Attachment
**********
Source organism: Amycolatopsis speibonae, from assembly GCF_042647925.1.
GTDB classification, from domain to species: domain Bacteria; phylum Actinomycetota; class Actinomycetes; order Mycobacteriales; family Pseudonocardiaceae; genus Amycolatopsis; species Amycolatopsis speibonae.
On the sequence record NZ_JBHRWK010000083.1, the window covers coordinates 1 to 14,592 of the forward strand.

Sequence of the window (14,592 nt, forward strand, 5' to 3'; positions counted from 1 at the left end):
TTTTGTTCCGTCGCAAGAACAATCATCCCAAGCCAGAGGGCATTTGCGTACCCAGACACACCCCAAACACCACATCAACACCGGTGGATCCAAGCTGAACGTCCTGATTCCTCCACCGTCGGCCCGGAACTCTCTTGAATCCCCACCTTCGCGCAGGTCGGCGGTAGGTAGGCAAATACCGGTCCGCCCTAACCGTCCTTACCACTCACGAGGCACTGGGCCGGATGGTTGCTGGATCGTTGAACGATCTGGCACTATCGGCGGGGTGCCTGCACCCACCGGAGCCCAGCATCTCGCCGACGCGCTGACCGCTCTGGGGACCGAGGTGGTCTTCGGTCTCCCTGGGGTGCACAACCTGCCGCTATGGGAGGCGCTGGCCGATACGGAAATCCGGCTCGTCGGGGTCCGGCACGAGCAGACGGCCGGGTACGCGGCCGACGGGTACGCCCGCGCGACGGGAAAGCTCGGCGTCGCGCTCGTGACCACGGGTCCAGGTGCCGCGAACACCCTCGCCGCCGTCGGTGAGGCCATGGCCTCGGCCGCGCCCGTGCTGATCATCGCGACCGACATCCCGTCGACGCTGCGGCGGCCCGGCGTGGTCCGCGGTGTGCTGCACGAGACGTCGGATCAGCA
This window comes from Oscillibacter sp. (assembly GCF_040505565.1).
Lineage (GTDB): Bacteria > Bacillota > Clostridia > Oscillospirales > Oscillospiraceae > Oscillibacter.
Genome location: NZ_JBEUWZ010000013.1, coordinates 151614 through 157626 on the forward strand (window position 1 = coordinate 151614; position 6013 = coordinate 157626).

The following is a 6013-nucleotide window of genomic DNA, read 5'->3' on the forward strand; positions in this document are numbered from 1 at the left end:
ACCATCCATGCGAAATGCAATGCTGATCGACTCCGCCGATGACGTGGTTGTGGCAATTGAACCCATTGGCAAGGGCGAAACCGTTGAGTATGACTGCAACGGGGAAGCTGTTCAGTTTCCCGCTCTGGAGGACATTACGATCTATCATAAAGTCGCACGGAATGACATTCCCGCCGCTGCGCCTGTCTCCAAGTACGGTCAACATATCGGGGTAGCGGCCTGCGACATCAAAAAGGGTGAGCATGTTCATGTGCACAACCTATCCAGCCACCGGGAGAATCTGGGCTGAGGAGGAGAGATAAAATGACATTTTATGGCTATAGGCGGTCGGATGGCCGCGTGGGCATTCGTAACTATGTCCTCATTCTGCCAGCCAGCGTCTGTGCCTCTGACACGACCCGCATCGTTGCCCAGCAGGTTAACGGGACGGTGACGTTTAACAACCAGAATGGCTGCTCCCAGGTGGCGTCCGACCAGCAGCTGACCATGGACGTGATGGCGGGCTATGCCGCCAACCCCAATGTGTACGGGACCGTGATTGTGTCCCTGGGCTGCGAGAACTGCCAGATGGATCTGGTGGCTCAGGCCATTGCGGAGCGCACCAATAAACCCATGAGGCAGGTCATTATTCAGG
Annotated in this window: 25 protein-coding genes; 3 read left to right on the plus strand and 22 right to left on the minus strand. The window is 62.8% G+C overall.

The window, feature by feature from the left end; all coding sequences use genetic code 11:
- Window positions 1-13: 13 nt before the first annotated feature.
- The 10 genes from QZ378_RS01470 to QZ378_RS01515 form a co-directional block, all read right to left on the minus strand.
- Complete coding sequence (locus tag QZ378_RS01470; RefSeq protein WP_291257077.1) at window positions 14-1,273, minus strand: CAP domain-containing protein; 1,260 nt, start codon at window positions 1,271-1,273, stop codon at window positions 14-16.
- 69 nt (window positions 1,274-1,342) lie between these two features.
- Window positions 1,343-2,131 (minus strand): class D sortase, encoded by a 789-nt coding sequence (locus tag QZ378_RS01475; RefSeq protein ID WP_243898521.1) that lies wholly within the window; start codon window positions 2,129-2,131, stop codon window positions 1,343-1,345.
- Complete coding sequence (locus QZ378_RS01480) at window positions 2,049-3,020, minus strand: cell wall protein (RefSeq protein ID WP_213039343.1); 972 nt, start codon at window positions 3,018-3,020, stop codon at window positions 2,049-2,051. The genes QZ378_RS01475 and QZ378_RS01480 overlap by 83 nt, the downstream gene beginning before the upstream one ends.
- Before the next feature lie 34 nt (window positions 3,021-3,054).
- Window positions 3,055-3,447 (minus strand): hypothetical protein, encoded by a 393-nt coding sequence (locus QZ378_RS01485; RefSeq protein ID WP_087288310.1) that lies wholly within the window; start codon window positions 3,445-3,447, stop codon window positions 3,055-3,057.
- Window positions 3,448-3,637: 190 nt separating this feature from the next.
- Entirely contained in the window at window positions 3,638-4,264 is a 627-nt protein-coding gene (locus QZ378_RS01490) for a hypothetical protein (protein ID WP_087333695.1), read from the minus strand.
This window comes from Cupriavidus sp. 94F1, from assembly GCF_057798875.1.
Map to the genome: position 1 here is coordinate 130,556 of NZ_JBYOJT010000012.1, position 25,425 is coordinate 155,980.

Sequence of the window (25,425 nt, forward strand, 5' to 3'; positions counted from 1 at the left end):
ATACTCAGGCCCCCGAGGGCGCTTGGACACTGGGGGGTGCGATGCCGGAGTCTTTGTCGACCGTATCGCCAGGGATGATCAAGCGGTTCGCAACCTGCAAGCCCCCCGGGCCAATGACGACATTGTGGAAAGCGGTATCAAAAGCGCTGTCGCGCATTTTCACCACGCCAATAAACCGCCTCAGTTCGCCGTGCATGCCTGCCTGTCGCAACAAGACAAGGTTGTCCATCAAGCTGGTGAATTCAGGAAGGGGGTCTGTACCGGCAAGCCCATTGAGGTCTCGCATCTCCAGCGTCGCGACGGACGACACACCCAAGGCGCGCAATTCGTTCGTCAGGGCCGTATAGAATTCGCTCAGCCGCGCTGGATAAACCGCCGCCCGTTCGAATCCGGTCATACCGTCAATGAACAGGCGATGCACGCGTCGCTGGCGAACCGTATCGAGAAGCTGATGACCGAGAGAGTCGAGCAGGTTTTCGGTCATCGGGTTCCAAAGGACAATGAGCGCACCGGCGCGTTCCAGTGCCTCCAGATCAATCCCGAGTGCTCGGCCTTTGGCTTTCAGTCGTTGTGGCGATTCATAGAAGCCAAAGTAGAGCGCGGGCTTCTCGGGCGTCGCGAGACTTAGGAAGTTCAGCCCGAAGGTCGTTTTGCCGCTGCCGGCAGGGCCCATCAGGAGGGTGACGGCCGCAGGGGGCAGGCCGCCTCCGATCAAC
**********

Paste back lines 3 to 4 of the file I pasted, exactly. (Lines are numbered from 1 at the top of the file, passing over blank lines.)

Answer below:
On the sequence record NZ_JBHRWK010000083.1, the window covers coordinates 1 to 14,592 of the forward strand.

Sequence of the window (14,592 nt, forward strand, 5' to 3'; positions counted from 1 at the left end):